In Japan, we are concerned that the electricity supply may fall short of electricity demand this summer since many nuclear power plants cannot be restarted because of objections by concerned local governments. Shortfall in power may cause a massive black out, which will have a large effect on life and economic activities. New Yorkers will remember the blackout of 2004!
The government, companies and people in Japan are considering various ways to reduce energy consumption to avoid such a severe situation. The issue for Japan is not “always” reducing usage but reducing usage “during peak hours”.
For their part, local governments in Japan are also making efforts to save energy. For example, Niigata prefecture government is trying to save electricity in many different ways; such as, reducing the operation of elevators and installing energy-efficient LED lights in the prefecture office buildings. Also, in order to reduce electricity usage, especially in the daytime, it operates the air-conditioning system by using water which has been chilled at night when demand for power is low.
In addition, Niigata prefecture government asked people and companies in the area to save energy in order to reduce electricity consumption during peak use hours by 15%. In order to confirm whether they can reduce by 15%, 3 trials were conducted from April to June before it got really hot. In the trial conducted most recently, on June 21st, which was held in temperatures as high as 28C (about 82F), they found they could reduce 240 thousand kWh of electric consumption compared to days which had been the same temperature in the previous year, while the target was 210 thousand kWh reduction.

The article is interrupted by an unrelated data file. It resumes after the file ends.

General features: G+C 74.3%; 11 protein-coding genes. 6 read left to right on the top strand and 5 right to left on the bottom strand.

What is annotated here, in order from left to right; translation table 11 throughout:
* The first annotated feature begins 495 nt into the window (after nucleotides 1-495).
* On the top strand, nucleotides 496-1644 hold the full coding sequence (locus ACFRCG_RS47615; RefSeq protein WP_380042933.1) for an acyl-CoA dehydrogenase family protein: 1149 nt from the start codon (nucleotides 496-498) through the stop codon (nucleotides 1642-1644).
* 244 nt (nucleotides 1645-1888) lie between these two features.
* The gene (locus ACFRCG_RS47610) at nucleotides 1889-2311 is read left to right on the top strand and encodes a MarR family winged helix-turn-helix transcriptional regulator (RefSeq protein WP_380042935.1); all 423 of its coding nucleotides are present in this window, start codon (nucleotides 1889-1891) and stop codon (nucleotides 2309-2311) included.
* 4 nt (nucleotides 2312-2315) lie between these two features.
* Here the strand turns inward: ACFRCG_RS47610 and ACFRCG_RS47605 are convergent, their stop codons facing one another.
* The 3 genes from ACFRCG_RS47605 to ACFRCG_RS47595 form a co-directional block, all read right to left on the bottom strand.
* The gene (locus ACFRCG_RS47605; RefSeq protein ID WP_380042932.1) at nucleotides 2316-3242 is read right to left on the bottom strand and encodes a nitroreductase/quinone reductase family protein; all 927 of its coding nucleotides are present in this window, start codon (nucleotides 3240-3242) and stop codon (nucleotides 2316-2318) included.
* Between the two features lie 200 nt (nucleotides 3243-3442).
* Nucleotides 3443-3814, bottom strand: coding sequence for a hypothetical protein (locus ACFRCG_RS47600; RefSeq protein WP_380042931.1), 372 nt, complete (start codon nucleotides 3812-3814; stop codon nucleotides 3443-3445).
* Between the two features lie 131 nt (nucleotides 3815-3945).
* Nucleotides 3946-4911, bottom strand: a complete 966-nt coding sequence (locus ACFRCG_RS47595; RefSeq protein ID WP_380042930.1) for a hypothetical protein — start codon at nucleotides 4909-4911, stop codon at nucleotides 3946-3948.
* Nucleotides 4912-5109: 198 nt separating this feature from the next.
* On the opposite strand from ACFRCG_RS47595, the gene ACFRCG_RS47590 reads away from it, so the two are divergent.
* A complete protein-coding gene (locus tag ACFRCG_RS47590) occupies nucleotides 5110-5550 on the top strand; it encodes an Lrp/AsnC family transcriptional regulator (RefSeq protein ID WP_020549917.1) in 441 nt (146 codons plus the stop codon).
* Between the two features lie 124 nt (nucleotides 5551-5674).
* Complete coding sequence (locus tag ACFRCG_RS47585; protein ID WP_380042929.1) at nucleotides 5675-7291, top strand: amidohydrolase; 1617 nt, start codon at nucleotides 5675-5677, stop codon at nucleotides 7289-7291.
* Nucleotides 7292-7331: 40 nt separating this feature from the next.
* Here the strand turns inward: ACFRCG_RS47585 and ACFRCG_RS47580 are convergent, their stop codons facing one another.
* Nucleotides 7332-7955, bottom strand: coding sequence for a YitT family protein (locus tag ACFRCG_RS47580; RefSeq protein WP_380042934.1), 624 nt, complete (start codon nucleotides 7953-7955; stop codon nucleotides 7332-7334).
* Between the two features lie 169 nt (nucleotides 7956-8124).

A similar experiment was carried out in Kanagawa Prefecture on June 22nd. Electric usage was reduced successfully by 13.4% compared to the same day in the previous year. Particularly, in the Yokohama city hall building, electric usage was decreased by 44.8%. Interestingly, a major contribution to the decrease was that the City had officials change their lunch period so that they could turn off the lights in the hallways and offices during peak hours.
Local governments all over Japan are working on saving energy in various ways. Some examples are: Introducing summertime hours where officials start working earlier than usual and making “green curtains” that are made of climbing plants on a net stretched wide enough to cover windows or walls.
There is no end to the imagination when it comes to finding new ways to save energy.
Reference: Website of Niigata Prefecture, Website of the City of Yokohama